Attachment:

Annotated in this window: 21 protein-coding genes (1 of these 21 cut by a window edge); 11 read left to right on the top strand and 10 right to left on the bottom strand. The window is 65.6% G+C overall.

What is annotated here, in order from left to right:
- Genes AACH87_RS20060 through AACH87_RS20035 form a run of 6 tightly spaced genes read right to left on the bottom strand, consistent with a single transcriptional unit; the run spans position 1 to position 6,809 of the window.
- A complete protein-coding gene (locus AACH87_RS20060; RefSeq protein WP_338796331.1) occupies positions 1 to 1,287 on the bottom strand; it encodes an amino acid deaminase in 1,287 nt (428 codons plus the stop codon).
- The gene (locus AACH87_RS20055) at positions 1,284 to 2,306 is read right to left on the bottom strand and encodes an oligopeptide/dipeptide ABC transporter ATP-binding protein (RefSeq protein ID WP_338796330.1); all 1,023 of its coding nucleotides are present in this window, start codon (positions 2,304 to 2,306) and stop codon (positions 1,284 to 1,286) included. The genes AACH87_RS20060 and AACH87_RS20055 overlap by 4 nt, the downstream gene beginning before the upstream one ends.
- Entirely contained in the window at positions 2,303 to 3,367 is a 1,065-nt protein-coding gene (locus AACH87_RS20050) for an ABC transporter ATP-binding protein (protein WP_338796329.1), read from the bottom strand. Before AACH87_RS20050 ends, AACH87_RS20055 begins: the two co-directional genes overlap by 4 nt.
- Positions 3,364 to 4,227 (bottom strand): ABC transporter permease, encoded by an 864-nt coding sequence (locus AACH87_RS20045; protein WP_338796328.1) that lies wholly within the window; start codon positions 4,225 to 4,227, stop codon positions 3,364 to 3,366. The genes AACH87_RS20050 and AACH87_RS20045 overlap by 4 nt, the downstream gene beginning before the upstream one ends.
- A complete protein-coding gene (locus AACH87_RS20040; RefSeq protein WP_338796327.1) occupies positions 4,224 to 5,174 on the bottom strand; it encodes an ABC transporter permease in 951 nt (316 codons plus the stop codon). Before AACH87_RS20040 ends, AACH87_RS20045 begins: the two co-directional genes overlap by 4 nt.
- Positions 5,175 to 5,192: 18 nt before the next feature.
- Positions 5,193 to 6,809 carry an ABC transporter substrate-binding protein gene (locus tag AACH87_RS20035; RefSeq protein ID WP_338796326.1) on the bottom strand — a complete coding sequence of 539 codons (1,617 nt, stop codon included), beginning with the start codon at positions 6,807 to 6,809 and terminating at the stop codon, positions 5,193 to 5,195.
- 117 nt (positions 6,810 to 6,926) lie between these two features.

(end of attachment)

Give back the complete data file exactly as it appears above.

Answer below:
Annotated in this window: 21 protein-coding genes (1 of these 21 cut by a window edge); 11 read left to right on the top strand and 10 right to left on the bottom strand. The window is 65.6% G+C overall.

What is annotated here, in order from left to right:
- Genes AACH87_RS20060 through AACH87_RS20035 form a run of 6 tightly spaced genes read right to left on the bottom strand, consistent with a single transcriptional unit; the run spans position 1 to position 6,809 of the window.
- A complete protein-coding gene (locus AACH87_RS20060; RefSeq protein WP_338796331.1) occupies positions 1 to 1,287 on the bottom strand; it encodes an amino acid deaminase in 1,287 nt (428 codons plus the stop codon).
- The gene (locus AACH87_RS20055) at positions 1,284 to 2,306 is read right to left on the bottom strand and encodes an oligopeptide/dipeptide ABC transporter ATP-binding protein (RefSeq protein ID WP_338796330.1); all 1,023 of its coding nucleotides are present in this window, start codon (positions 2,304 to 2,306) and stop codon (positions 1,284 to 1,286) included. The genes AACH87_RS20060 and AACH87_RS20055 overlap by 4 nt, the downstream gene beginning before the upstream one ends.
- Entirely contained in the window at positions 2,303 to 3,367 is a 1,065-nt protein-coding gene (locus AACH87_RS20050) for an ABC transporter ATP-binding protein (protein WP_338796329.1), read from the bottom strand. Before AACH87_RS20050 ends, AACH87_RS20055 begins: the two co-directional genes overlap by 4 nt.
- Positions 3,364 to 4,227 (bottom strand): ABC transporter permease, encoded by an 864-nt coding sequence (locus AACH87_RS20045; protein WP_338796328.1) that lies wholly within the window; start codon positions 4,225 to 4,227, stop codon positions 3,364 to 3,366. The genes AACH87_RS20050 and AACH87_RS20045 overlap by 4 nt, the downstream gene beginning before the upstream one ends.
- A complete protein-coding gene (locus AACH87_RS20040; RefSeq protein WP_338796327.1) occupies positions 4,224 to 5,174 on the bottom strand; it encodes an ABC transporter permease in 951 nt (316 codons plus the stop codon). Before AACH87_RS20040 ends, AACH87_RS20045 begins: the two co-directional genes overlap by 4 nt.
- Positions 5,175 to 5,192: 18 nt before the next feature.
- Positions 5,193 to 6,809 carry an ABC transporter substrate-binding protein gene (locus tag AACH87_RS20035; RefSeq protein ID WP_338796326.1) on the bottom strand — a complete coding sequence of 539 codons (1,617 nt, stop codon included), beginning with the start codon at positions 6,807 to 6,809 and terminating at the stop codon, positions 5,193 to 5,195.
- 117 nt (positions 6,810 to 6,926) lie between these two features.